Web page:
• House Democrats who voted for the GOP bill blocking the RCCA: Budzinski (IL), Caraveo (CO), Correa (CA), Costa (CA), Craig (MN), Cuellar (TX), Davis (NC), Golden (ME), Gonzalez (TX), Gottheimer (NJ), Harder (CA), Kaptur (OH), Kilmer (WA), Landsman (OH), Lee (NV), Manning (NC), Moskowitz (FL), Nickel (NC), Panetta (CA), Pappas (NH), Perez (WA), Pettersen (CO), Phillips (MN), Ryan (NY), Salinas (OR), Schrier (WA), Sherrill (NJ), Slotkin (MI), Sorensen (IL), Stanton (AZ), and Thompson (CA).

The bill appeared doomed to fail in the Senate, with 51 Democratic senators in control of the chamber. That was until President Joe Biden unexpectedly announced last week that he would not veto the bill blocking the RCCA, signaling his opposition to the criminal code revision. The move took many by surprise, given the president’s professed support for DC self-rule and statehood—something he claims to still believe in: “I support D.C. Statehood and home-rule – but I don’t support some of the changes D.C. Council put forward over the Mayor’s objections – such as lowering penalties for carjackings,” Biden wrote on Twitter. “If the Senate votes to overturn what D.C. Council did – I’ll sign it.”

This statement is confusing. First, you do not actually support self-governance and democracy if you overrule it when you disagree with the outcome. DC residents vote to elect the DC Council, which voted not once but twice to pass the RCCA. Lacking representation in Congress, the actions of the DC Council are the only way residents of the city can have a voice in their own government. Second, Biden endorses the rightwing media spin of the RCCA, saying it will reduce penalties for carjacking when it only brings the criminal code in line with real-life sentences. This misunderstanding is either accidental, in which case the administration has failed to adequately brief the President of the United States of America, or it is deliberate—a purely political play to portray the Democratic party as tough on crime at the expense of democratic principles.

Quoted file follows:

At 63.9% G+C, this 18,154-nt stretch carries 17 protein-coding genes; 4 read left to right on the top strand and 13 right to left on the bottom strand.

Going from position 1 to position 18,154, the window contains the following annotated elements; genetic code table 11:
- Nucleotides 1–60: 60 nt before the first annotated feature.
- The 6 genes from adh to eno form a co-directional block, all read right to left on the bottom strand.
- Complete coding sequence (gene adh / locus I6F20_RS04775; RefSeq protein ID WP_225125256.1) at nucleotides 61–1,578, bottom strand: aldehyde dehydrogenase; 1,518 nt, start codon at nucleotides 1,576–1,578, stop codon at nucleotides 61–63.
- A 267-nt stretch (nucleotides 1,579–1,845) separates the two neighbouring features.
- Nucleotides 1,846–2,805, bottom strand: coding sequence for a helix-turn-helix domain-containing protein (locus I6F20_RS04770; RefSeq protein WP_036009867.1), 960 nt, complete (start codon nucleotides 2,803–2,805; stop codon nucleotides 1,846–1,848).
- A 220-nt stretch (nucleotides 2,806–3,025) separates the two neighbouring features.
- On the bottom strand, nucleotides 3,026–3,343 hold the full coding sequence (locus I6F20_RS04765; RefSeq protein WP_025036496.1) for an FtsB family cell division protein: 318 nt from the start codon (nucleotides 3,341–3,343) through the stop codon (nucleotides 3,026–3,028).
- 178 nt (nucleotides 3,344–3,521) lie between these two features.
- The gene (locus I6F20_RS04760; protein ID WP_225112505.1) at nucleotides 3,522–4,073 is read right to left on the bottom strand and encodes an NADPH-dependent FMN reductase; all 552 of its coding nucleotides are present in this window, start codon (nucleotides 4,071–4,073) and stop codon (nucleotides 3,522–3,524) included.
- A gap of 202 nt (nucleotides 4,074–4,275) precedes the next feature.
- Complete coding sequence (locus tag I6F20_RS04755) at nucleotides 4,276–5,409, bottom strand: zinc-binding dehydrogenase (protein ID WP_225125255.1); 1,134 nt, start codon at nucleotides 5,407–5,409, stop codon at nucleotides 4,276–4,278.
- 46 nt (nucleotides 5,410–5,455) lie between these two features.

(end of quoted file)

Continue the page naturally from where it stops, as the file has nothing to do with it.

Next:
Furthermore, Biden’s promise to sign the bill gives cover to Senate Democrats, many who face tough re-election races next year, to vote for a bill popular with Republican voters. Sens. Joe Manchin (D-WV), Jon Tester (D-MT), and Jacky Rosen (D-NV) have already expressed support for the GOP measure, all but ensuring it will be sent to Biden’s desk.